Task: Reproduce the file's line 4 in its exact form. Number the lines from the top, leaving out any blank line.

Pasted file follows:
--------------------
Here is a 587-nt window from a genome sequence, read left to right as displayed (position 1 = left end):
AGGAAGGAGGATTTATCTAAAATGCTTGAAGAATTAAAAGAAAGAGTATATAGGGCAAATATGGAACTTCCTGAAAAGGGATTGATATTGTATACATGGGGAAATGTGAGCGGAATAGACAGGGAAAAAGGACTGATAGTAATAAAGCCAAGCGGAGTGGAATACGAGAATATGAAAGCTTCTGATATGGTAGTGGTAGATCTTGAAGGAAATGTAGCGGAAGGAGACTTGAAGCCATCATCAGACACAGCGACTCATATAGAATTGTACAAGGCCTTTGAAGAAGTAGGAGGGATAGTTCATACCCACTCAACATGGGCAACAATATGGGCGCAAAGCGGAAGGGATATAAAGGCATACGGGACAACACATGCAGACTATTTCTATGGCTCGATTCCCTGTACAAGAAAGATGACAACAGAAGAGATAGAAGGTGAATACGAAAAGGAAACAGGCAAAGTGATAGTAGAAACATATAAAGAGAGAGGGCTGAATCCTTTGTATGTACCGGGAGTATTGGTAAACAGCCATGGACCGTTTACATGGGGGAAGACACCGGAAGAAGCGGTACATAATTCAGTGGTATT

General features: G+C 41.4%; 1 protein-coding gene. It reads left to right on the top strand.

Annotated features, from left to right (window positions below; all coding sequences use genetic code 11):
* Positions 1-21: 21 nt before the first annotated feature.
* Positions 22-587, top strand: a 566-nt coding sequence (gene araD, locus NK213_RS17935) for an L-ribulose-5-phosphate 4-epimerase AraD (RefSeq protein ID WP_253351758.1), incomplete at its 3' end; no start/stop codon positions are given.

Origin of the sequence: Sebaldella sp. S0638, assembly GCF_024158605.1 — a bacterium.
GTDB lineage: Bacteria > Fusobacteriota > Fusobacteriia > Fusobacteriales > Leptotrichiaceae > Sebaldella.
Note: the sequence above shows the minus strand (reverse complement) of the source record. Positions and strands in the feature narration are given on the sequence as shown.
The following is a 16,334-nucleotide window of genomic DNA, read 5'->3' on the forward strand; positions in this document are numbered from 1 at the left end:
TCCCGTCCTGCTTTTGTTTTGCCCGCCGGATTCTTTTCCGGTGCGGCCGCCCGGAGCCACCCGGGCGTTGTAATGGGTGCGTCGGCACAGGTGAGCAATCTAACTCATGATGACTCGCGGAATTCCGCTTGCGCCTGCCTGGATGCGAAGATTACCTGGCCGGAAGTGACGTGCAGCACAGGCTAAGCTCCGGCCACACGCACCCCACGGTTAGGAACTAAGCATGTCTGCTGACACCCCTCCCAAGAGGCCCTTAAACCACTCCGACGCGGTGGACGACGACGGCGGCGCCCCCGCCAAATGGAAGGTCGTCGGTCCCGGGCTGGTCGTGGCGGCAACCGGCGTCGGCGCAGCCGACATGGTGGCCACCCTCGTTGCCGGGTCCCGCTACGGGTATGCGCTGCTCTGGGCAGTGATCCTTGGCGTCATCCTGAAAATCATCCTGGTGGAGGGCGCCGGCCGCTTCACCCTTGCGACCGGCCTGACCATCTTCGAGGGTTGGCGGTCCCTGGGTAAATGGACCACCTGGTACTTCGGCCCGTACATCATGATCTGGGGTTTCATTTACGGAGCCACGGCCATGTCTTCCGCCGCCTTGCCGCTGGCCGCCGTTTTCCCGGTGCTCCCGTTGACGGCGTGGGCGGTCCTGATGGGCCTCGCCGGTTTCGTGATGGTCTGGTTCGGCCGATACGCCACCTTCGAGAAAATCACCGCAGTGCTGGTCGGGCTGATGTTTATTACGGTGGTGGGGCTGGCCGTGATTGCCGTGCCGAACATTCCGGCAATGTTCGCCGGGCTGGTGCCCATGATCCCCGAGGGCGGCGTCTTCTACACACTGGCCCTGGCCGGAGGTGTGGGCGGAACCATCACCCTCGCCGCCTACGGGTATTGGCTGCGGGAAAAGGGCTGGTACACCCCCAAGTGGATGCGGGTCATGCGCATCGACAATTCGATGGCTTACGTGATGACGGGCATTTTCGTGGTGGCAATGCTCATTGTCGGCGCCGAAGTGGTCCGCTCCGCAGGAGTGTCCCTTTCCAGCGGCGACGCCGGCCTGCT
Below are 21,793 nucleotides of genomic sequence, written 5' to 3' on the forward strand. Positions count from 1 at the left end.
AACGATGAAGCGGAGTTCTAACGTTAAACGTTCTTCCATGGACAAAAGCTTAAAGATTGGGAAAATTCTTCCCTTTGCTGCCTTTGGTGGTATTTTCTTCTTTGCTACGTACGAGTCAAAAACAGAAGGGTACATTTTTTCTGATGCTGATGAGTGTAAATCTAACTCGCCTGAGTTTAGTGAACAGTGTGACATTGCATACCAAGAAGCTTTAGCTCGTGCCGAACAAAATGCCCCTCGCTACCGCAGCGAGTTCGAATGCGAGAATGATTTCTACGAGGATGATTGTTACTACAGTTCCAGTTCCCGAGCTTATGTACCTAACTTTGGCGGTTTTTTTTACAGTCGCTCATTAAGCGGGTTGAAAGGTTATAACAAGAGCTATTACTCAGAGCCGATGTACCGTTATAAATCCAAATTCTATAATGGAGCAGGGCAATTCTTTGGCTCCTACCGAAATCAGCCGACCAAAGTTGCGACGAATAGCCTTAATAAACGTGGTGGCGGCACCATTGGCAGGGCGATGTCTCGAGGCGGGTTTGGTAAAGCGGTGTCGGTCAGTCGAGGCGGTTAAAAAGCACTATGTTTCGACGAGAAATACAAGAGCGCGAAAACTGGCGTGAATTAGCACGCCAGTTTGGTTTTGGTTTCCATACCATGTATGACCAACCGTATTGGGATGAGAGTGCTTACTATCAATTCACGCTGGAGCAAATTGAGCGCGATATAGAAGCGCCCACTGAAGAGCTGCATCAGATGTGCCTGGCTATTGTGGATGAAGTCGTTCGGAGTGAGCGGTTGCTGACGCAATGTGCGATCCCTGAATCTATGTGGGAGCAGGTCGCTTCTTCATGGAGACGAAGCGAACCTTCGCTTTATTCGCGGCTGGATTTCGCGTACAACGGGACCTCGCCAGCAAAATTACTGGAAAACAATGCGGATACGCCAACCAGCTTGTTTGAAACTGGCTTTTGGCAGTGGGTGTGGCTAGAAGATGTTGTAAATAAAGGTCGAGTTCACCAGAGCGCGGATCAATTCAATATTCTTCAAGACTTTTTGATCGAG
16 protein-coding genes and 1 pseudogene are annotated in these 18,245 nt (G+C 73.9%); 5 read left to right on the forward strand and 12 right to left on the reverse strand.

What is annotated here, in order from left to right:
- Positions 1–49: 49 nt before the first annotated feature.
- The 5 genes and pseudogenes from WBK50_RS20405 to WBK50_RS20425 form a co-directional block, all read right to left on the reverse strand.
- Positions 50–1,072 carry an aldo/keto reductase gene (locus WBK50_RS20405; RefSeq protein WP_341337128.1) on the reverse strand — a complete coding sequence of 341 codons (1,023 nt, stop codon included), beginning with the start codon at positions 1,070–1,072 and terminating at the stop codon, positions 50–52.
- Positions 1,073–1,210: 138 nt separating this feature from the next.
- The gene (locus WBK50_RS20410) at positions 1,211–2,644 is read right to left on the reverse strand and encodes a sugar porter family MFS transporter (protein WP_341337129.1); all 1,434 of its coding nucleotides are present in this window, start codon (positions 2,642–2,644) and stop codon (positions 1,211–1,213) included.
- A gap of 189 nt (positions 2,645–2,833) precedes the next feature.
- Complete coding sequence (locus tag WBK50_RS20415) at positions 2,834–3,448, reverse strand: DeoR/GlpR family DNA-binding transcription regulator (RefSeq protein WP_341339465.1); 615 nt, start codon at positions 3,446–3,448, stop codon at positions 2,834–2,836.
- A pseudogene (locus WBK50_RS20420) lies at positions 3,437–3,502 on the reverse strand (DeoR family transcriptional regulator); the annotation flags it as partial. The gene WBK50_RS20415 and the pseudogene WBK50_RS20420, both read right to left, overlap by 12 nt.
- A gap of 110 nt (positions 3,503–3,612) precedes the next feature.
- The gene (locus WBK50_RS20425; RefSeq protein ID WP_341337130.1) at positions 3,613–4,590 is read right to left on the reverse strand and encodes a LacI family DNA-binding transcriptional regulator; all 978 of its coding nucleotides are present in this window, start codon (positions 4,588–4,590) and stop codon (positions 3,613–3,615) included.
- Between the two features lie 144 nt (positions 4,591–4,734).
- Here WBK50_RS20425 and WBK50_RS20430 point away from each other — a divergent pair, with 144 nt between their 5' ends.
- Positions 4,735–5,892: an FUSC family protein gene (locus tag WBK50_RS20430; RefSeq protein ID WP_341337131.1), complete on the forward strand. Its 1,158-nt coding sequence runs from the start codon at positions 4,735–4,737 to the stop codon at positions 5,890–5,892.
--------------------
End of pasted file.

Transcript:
Annotated features, from left to right (window positions below; all coding sequences use genetic code 11):